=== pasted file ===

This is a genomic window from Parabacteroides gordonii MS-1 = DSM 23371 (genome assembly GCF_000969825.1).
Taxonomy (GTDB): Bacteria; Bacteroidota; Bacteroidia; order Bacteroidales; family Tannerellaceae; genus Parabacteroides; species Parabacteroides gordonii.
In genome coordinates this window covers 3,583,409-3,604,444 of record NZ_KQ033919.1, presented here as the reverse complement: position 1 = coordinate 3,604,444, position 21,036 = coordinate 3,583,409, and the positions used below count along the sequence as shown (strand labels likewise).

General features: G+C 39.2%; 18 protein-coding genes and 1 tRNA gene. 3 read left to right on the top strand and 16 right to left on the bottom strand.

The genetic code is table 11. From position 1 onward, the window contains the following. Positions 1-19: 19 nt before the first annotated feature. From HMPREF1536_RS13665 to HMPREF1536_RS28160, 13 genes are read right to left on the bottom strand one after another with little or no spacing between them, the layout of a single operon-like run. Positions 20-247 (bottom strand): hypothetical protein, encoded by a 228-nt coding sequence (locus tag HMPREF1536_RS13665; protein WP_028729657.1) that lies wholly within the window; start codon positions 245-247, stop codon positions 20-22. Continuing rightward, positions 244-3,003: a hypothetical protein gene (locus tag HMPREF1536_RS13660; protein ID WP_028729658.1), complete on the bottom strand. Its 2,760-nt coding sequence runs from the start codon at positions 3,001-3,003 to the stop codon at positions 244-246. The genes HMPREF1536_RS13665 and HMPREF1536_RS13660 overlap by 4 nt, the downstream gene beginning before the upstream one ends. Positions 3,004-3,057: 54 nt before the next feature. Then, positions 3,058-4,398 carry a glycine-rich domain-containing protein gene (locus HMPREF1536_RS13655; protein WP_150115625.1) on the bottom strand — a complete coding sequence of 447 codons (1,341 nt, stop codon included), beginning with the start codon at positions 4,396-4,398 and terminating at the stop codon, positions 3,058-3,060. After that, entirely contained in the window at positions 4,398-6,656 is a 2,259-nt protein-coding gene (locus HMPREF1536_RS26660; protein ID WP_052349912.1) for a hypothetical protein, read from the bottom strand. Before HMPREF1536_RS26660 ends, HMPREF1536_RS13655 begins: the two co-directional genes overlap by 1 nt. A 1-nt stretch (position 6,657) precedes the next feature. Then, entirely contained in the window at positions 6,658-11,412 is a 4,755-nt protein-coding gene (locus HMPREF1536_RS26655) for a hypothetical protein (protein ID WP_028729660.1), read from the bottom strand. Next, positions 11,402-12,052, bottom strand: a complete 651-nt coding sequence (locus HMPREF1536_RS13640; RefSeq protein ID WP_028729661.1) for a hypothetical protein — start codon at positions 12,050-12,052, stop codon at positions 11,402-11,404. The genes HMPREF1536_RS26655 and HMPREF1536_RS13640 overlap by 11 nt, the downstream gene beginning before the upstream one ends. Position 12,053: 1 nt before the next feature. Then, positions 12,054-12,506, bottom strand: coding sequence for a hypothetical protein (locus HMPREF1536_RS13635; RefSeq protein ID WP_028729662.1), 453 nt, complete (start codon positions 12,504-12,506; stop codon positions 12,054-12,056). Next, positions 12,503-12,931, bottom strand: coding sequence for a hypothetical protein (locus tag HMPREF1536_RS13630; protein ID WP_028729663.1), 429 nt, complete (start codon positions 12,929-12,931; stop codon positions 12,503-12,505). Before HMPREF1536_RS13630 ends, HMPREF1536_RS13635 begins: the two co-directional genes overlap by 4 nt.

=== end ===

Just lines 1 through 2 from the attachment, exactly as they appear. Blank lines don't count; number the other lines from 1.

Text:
This is a genomic window from Parabacteroides gordonii MS-1 = DSM 23371 (genome assembly GCF_000969825.1).
Taxonomy (GTDB): Bacteria; Bacteroidota; Bacteroidia; order Bacteroidales; family Tannerellaceae; genus Parabacteroides; species Parabacteroides gordonii.